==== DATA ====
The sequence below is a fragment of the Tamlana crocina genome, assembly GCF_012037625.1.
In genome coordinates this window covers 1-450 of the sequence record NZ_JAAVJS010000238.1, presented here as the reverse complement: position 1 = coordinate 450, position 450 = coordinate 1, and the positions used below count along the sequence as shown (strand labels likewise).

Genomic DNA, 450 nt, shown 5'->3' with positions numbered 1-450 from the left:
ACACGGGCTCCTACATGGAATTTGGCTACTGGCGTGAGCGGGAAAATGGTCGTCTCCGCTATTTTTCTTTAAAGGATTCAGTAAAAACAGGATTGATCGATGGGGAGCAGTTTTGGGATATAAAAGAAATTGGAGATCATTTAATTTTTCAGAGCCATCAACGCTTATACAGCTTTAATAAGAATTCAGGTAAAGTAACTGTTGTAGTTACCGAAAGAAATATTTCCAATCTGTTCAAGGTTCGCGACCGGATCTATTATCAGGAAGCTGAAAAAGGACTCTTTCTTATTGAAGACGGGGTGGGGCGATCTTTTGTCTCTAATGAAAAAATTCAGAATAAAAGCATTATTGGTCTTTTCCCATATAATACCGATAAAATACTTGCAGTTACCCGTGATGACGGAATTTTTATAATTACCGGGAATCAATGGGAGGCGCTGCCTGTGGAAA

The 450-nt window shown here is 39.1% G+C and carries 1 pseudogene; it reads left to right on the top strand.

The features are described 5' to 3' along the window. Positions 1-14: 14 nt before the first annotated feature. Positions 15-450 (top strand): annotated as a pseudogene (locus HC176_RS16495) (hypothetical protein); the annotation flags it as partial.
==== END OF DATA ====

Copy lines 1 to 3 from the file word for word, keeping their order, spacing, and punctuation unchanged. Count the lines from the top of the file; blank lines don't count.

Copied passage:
The sequence below is a fragment of the Tamlana crocina genome, assembly GCF_012037625.1.
In genome coordinates this window covers 1-450 of the sequence record NZ_JAAVJS010000238.1, presented here as the reverse complement: position 1 = coordinate 450, position 450 = coordinate 1, and the positions used below count along the sequence as shown (strand labels likewise).

Genomic DNA, 450 nt, shown 5'->3' with positions numbered 1-450 from the left: